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Westward Expansion: Image vs. Reality

Apr 30 2012
Instructions
Print, A Breaking Scene of the Western Pioneers, C.1886, Aug. 23, LoC

The story of westward expansion is central to 19th-century U.S. history, but the way it is told has varied. Newspaper reports, pamphlets, and images published in the eastern U.S. during the mid-19th century often emphasized the bountiful resources, tranquility, and comfort of the West, obscuring the harsh conditions that settlers often faced. In addition, eastern U.S. stereotypes of American Indians as "savages" doomed by the advance of "civilization" often worked to justify expansion and obscure the complexity of American Indian lives and livelihoods.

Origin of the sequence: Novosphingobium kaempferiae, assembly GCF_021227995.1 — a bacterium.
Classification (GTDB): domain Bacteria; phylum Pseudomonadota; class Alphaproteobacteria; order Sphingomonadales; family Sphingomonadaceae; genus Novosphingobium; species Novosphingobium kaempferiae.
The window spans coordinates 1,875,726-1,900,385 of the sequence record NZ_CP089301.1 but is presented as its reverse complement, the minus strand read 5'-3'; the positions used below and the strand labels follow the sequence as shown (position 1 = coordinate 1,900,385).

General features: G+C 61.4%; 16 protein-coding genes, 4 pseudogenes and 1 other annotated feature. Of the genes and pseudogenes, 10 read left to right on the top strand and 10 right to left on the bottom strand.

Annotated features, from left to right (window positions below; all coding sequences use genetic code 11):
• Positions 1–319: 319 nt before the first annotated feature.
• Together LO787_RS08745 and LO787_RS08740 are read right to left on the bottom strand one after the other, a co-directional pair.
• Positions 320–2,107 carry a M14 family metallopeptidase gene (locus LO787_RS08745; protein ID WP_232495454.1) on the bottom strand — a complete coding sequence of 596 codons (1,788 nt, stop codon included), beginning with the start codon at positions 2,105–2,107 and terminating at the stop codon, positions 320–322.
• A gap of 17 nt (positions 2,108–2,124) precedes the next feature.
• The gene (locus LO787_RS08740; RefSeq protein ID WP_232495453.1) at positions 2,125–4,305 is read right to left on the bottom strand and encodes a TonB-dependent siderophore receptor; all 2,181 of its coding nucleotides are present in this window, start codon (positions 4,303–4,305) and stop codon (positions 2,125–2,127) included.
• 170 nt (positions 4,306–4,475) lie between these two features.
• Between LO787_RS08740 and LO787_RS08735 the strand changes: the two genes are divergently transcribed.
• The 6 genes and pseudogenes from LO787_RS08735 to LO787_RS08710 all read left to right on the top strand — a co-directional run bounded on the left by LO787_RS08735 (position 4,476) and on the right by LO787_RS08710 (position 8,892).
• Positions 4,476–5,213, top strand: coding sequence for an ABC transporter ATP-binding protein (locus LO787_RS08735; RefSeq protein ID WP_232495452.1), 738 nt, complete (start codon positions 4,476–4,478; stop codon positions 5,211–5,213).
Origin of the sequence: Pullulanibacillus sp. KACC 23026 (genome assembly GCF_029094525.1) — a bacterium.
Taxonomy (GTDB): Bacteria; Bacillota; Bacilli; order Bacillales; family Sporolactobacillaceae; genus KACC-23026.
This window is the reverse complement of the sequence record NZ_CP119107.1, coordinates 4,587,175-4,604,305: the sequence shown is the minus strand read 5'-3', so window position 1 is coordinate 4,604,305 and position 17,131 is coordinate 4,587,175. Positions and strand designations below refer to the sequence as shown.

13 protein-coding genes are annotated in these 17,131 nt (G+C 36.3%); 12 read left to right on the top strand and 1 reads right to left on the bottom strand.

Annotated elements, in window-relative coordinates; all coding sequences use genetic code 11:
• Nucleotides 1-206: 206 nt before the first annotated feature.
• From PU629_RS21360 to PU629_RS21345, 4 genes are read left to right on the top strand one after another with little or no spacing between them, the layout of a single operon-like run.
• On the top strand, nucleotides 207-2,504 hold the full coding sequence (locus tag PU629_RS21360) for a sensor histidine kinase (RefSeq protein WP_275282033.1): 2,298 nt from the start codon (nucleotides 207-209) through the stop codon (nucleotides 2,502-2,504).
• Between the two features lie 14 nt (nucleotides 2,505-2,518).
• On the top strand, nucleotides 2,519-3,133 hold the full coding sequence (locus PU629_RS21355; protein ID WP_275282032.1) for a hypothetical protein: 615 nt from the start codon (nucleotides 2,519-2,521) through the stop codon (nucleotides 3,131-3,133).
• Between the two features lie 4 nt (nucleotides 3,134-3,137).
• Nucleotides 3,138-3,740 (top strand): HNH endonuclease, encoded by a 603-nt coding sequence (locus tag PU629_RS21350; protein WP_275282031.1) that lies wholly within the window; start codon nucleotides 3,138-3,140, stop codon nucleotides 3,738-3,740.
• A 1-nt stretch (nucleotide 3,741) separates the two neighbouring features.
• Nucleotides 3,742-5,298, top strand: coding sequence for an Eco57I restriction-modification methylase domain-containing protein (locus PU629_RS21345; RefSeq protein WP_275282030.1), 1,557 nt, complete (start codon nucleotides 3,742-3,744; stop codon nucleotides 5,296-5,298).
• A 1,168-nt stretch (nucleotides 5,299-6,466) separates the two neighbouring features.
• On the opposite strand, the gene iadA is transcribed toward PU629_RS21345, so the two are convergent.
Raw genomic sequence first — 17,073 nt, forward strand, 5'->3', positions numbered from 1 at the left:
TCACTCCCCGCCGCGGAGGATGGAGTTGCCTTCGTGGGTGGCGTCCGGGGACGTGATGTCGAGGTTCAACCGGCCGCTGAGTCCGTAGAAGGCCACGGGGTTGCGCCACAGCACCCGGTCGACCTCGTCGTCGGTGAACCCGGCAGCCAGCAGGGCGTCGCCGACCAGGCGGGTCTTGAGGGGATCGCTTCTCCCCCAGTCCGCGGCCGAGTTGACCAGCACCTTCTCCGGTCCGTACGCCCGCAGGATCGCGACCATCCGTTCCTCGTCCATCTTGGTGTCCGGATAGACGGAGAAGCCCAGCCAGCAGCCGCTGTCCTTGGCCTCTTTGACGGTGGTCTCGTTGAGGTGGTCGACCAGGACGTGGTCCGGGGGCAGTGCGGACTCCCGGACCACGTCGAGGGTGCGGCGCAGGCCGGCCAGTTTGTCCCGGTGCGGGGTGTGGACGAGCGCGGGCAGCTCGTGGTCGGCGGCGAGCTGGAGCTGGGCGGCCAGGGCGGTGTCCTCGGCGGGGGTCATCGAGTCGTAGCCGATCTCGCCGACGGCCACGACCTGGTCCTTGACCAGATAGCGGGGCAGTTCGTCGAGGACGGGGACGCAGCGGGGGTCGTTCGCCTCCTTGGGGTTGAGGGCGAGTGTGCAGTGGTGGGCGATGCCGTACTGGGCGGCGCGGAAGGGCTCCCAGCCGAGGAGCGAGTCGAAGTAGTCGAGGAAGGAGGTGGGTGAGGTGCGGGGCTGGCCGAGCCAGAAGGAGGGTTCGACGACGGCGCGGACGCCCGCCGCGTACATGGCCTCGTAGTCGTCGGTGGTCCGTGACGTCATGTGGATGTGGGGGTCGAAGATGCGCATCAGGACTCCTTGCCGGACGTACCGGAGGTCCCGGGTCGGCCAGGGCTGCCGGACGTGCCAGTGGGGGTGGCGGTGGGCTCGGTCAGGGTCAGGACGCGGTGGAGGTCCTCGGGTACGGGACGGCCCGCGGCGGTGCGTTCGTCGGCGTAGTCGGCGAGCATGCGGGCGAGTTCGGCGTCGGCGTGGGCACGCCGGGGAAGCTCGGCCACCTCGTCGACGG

Examine the following sources and decide whether they were created in the eastern or the western U.S.

    Print, Carl Emil Doepler, Frontispiece from Johnson's New Illustrated (Steel Plate) Family Atlas, Johnson and Ward, 1865, Donald Rumsey Historical Map Collection, Cornell University Library


  1. A.

    East

    B.

    West

  2. Photo, All Alone in the Hills... Solomon D. Butcher, 1886, Prairie Settlement: Nebraska Photographs and Family Letters: 1862-1912, Library of Congress


  3. A.

    East

    B.

    West

  4. George Catlin, “Wi-jún-jon, Pigeon's Egg Head (The Light) Going To and Returning From Washington,” 1837-1839


  5. A.

    East

    B.

    West

  6. Wapostangi, Battiste Good (Brown Hat), Winter Count, “Fight on the ice winter,” 1835-1837


  7. A.

    East

    B.

    West